“In that same time period the company has drilled two wells, one in Kenya called Ngamia-1 and the other in Somalia called Shabeel-1, both of which appear to be significant discoveries.”
Africa Oil Corp, a Canadian oil and gas company, today holds assets in Kenya, Ethiopia, Mali and, through its 51 per cent equity interest in Horn Petroleum Corporation, Puntland, Somalia. The company’s operated and nonoperated blocks in East Africa contain underexplored plays in basins that have proven and productive nearby analogues. The current seismic and well database provides sufficient information to identify a large number of prospects and leads, some of which have the potential to target multiple stacked plays.
“In Kenya, Ngamia-1 is still drilling with two zones identified, the upper zone, which has 100 meters of net pay, and the lower zone that has so far recorded 140 metres of gross pay,” Keith continues. “The most significant aspect of these wells is that it they have opened up two new basins that extend from Kenya into Southern Somalia, covering an area the size of the entire North Sea. Having made an important discovery with its first well in the Tertiary Rift Basin in Kenya, the company has a further 80 leads and prospects in the trend still to drill and believes it has significantly de-risked this play.
“Meanwhile, in Puntland, Africa Oil Corp is fairly confident that it has found an oilfield through its work on the Shabeel well. At present the company is very happy to have found several good oil shows and to have identified a working petroleum system and good reservoirs. The next stage will be to test this zone and confirm oil to the surface as the company has done in Kenya.”
When Africa Oil Corp was first established, most other companies shared the view that East Africa was of limited prospectivity. This viewpoint has changed considerably in recent years with discoveries also being made in Uganda and Sudan, as well as the opening of large gas plays in Tanzania and Mozambique: “At most oil and gas conferences today the universal opinion is that East Africa now represents one of the hottest oil and gas exploration areas anywhere in the world,” Keith says. “Africa Oil Corp’s forward thinking approach meant that it was able to get in and secure all the acreage it wanted before this region really took off. What that means is that today you are looking at an organisation that boasts the best onshore acreage position of any company now present in East Africa.”
While the company’s strengths in the fields of geology and geophysics have been well documented, it is now moving into the field of development, which is an area that it readily admits is not its strong suit: “The good news from the company’s perspective is that is has, in the last 18 months, brought Tullow Oil onboard to operate the Tertiary rift development,” Keith highlights. “With its extensive knowledge of developing both onshore and offshore assets in Africa, Tullow Oil is arguably one of the premier explorers in the world right now. When you compare it with Africa Oil Corp’s parent, the Lundin Group, both have a strong track record of being aggressive explorers and Tullow Oil can definately be relied upon to take the lead on the Kenya pipeline and development project.”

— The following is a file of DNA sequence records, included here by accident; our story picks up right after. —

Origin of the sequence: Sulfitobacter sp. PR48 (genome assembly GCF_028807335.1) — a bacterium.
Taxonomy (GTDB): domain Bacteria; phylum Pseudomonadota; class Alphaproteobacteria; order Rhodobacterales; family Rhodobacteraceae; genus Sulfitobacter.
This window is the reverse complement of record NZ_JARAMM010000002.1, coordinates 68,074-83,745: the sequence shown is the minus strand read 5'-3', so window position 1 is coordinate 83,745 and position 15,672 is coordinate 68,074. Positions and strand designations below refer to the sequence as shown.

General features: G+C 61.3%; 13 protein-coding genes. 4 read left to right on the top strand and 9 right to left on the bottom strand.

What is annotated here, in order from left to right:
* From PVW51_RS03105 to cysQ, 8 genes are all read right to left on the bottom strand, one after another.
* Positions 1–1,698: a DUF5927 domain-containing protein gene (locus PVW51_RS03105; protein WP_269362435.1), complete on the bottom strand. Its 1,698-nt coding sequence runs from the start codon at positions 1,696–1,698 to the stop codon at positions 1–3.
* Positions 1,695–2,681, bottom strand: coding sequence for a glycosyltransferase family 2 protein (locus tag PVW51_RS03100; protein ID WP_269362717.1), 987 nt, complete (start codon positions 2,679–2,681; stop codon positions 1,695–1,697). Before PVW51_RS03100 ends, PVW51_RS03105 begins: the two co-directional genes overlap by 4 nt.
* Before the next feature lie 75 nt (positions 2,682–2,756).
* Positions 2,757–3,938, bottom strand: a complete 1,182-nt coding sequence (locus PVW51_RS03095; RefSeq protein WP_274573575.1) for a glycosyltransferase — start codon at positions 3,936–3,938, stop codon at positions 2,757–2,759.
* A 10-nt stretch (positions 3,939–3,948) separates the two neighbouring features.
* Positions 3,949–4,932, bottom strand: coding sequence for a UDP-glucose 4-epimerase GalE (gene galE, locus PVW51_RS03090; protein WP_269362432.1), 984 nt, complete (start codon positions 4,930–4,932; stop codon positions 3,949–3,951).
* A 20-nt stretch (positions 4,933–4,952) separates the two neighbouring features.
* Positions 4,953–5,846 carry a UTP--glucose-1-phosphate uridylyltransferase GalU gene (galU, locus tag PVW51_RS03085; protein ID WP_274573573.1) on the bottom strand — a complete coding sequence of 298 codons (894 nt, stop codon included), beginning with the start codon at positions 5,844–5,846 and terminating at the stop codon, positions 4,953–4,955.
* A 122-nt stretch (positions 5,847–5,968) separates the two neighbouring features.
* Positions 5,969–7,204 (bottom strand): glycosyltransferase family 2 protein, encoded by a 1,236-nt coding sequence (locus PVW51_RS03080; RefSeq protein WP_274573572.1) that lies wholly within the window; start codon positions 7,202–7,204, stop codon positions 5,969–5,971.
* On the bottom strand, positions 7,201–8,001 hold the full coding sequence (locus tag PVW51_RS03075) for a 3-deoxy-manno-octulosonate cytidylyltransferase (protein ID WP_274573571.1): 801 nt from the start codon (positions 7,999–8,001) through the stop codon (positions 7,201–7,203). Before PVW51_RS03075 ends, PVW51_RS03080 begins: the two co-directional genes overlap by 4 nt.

As the pace of exploration across the region continues to increase, Tullow and Africa Oil Corp are currently mobilising two additional rigs, one of which is heading to Kenya, the other Ethiopia. This will result in the company having a total of four rigs in operation by the fourth quarter of 2012, a time by which it expects to be having at least one well being drilled per month. With some 300,000 square kilometres of ground to explore, the company is certainly well positioned to make a successful transition into becoming a recognised player in the field of exploration and development.
“Clearly these are still early days for Africa Oil Corp and it is important to remember that to date it has only drilled two wells. Nevertheless, the fact is new basins don’t just open up every day, yet this is what the company has done with its first two wells,” Keith states. “As the company moves forward it must make sure not to get ahead of itself. However, with some estimates suggesting that up to $100 billion will be spent on the development of East Africa, funding roads, new infrastructure, construction projects and of course the oil and gas industry, over the next five years, there is every reason to be excited about a future in the region that looks very bright indeed.”
Africa Oil Corp